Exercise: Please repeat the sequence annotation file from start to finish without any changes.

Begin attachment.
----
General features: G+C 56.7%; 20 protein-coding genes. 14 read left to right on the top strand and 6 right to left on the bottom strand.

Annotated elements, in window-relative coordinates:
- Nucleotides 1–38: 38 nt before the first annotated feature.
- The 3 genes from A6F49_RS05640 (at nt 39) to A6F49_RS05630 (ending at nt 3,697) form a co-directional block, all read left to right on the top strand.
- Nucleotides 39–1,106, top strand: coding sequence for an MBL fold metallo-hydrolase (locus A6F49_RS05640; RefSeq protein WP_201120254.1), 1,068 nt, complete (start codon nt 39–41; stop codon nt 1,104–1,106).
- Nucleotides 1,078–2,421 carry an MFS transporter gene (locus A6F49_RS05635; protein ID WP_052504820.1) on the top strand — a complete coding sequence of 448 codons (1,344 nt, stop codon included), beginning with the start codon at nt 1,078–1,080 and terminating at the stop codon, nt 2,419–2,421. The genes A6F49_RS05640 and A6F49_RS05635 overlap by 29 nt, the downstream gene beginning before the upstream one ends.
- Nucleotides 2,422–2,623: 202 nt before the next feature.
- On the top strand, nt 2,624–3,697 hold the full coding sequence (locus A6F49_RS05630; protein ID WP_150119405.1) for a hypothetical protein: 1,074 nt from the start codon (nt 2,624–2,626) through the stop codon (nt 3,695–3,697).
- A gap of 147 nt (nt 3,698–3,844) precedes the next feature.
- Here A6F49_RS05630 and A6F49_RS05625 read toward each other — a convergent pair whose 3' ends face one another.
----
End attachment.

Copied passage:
General features: G+C 56.7%; 20 protein-coding genes. 14 read left to right on the top strand and 6 right to left on the bottom strand.

Annotated elements, in window-relative coordinates:
- Nucleotides 1–38: 38 nt before the first annotated feature.
- The 3 genes from A6F49_RS05640 (at nt 39) to A6F49_RS05630 (ending at nt 3,697) form a co-directional block, all read left to right on the top strand.
- Nucleotides 39–1,106, top strand: coding sequence for an MBL fold metallo-hydrolase (locus A6F49_RS05640; RefSeq protein WP_201120254.1), 1,068 nt, complete (start codon nt 39–41; stop codon nt 1,104–1,106).
- Nucleotides 1,078–2,421 carry an MFS transporter gene (locus A6F49_RS05635; protein ID WP_052504820.1) on the top strand — a complete coding sequence of 448 codons (1,344 nt, stop codon included), beginning with the start codon at nt 1,078–1,080 and terminating at the stop codon, nt 2,419–2,421. The genes A6F49_RS05640 and A6F49_RS05635 overlap by 29 nt, the downstream gene beginning before the upstream one ends.
- Nucleotides 2,422–2,623: 202 nt before the next feature.
- On the top strand, nt 2,624–3,697 hold the full coding sequence (locus A6F49_RS05630; protein ID WP_150119405.1) for a hypothetical protein: 1,074 nt from the start codon (nt 2,624–2,626) through the stop codon (nt 3,695–3,697).
- A gap of 147 nt (nt 3,698–3,844) precedes the next feature.
- Here A6F49_RS05630 and A6F49_RS05625 read toward each other — a convergent pair whose 3' ends face one another.